Gov. Matt Mead and state health officials don’t know how much money they’ll save through an overhaul of a disability program that serves thousands of people in Wyoming, Mead said Tuesday.
State leaders launched the redesign earlier this year so they’d have money to address the nearly 600 people languishing on a waiting list for services. At this point, they’re not certain how many of them will be added to the Home and Community-Based Waivers program thanks to the overhaul.
“There’s numbers all over the map in terms of how many you can reduce from the waiting list,” Mead said during a speech at the Wyoming Developmental Disability Forum in Casper. “The fact of the matter is we don’t know that yet because we don’t know what savings we’ll find.”
If the overhaul doesn’t have the desired result, the state should consider addressing the waiting list through increased spending, Mead said. State lawmakers have rejected similar suggestions in the past.
The waivers serve more than 2,200 people with developmental disabilities and brain injuries. Parents use them to send special-needs children to day programs and group homes. They also pay for job services and home-based assistance.
The program is already the most expensive in Wyoming’s Medicaid system. It has an annual budget of $103 million, not counting medical costs.
Lawmakers launched the redesign as a way to serve more people without spending more money. But that will mean less funding for those already in the program.
Concern over budget cuts sparked protests in several cities last month. Family members worry a loss in funding will result in less independence and care for loved ones.
About 25 people protested outside the Casper College building where Mead made his speech. He stopped and spoke with many of them on his way inside.
“How appropriate that is, that they are here,” he said at the start of his speech. “They are involved. They are aware of what the situation is, and they’ve got a point of view. That is government the way we want it.”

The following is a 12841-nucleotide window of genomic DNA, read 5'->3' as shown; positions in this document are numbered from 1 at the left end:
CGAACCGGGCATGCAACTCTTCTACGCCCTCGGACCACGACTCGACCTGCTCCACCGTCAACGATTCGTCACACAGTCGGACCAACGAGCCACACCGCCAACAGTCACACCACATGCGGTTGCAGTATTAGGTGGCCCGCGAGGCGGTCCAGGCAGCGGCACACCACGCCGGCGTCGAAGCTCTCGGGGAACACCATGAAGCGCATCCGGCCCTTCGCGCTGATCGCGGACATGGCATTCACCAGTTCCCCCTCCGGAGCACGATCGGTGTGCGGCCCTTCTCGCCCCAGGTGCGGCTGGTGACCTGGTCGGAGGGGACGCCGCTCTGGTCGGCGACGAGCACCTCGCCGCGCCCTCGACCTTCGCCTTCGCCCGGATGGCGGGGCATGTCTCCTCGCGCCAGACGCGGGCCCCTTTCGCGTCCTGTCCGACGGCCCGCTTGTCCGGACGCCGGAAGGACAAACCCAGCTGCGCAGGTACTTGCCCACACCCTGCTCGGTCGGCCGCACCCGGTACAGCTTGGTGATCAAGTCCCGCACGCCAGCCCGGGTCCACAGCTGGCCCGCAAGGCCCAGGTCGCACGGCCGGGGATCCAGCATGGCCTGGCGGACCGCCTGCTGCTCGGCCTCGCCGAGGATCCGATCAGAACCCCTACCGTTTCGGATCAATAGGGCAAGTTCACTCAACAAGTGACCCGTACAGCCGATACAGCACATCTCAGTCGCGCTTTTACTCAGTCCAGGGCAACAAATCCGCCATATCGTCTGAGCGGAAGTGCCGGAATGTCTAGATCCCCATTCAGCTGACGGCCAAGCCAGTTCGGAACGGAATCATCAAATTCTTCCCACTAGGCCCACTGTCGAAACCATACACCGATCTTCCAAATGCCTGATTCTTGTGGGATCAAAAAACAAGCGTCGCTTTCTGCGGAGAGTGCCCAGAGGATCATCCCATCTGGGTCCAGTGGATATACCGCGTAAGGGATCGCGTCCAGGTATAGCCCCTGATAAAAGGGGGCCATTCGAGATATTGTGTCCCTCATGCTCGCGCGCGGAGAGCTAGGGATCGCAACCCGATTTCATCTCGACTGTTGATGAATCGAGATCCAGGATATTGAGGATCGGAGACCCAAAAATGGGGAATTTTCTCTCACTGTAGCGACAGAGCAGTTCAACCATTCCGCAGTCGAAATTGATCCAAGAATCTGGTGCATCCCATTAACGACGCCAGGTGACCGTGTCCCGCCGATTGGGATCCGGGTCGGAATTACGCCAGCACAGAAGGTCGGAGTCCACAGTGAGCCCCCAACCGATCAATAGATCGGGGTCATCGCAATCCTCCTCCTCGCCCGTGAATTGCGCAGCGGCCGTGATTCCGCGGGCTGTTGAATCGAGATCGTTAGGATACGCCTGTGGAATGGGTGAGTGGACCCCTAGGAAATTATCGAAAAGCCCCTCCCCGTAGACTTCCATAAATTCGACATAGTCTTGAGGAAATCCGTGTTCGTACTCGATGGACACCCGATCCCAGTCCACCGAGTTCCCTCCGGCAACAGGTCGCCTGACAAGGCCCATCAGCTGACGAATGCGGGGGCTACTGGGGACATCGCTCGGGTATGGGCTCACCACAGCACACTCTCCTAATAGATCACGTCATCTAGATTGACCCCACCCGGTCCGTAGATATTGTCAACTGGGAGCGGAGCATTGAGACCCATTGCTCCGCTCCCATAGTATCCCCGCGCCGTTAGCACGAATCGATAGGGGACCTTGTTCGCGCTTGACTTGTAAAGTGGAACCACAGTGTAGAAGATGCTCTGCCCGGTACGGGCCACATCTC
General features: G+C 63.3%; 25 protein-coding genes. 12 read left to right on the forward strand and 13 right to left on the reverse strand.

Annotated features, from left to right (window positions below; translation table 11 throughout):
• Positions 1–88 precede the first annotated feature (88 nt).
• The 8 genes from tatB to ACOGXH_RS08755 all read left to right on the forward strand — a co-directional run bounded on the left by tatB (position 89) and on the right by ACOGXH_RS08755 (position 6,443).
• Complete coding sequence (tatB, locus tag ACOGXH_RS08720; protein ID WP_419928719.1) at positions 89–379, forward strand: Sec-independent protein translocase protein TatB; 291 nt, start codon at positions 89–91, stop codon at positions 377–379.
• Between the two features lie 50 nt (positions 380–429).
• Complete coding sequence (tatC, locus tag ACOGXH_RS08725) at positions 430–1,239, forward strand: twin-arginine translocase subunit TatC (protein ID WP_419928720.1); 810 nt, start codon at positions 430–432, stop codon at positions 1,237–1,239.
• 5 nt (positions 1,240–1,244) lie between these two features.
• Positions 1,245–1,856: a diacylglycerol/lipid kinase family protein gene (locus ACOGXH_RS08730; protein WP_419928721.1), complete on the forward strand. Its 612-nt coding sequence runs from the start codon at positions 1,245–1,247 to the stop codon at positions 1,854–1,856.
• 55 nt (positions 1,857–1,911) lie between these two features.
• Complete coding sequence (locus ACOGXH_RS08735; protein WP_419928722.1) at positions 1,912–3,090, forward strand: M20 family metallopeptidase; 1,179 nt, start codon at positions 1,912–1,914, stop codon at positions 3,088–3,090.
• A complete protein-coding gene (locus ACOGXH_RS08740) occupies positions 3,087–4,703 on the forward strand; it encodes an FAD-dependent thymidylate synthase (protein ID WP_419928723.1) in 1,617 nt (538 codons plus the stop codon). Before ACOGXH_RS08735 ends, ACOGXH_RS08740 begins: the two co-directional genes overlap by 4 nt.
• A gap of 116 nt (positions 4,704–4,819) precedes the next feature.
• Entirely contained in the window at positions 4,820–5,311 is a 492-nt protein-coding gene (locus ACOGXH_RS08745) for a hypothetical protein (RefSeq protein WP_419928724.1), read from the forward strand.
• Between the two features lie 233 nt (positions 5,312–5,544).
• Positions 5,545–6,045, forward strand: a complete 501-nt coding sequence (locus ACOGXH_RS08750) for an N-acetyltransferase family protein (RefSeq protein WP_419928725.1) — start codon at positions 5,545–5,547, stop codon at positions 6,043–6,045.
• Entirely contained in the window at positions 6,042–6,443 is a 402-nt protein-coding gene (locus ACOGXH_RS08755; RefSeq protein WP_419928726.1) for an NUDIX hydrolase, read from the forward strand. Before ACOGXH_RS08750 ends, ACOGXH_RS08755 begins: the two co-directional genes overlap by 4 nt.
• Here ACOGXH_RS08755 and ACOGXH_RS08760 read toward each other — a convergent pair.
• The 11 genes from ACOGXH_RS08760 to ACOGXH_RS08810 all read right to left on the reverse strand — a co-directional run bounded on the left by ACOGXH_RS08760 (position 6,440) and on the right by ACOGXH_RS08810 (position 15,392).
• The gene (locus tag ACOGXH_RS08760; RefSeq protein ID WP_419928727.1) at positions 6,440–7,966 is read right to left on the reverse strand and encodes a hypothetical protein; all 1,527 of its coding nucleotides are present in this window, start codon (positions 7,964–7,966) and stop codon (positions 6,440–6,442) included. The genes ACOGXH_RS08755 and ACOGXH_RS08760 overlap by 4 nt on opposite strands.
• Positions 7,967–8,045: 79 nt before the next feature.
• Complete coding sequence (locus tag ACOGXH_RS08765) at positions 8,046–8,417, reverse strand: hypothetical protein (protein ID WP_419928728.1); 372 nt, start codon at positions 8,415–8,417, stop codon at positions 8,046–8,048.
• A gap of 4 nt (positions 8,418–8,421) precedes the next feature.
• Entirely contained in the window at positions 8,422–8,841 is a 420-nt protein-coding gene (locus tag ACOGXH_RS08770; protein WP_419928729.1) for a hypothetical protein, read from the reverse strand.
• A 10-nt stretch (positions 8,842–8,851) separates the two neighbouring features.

Public concern has already led state health officials to make major changes to the redesign. They intend to create two waivers. Under the original plan, most people would have received a support waiver with a spending cap. A smaller group would have qualified for a comprehensive option to pay for more intensive and expensive services.
After the outcry, officials decided people already in the program will be grandfathered onto the comprehensive waiver. People coming off the waiting list will start out on the support waiver.
Mead said he’s happy with the changes.
“I don’t want a plan that is not good for those who are disabled,” he said.
Mead spoke at a forum hosted by the Wyoming Community Service Providers, which represents organizations that serve people with developmental disabilities and brain injuries.
Chris Newman, a senior state Health Department administrator, also addressed the group. She acknowledged the process led to some confusion among providers and families. But she said officials created a better product thanks to public feedback.
“We are listening and we want this to work,” she said.
Officials expect the redesign will result in savings, but she said it will take time to transfer people from the waiting list into the program.
“We are talking about slowly doing this as funding becomes available,” she said.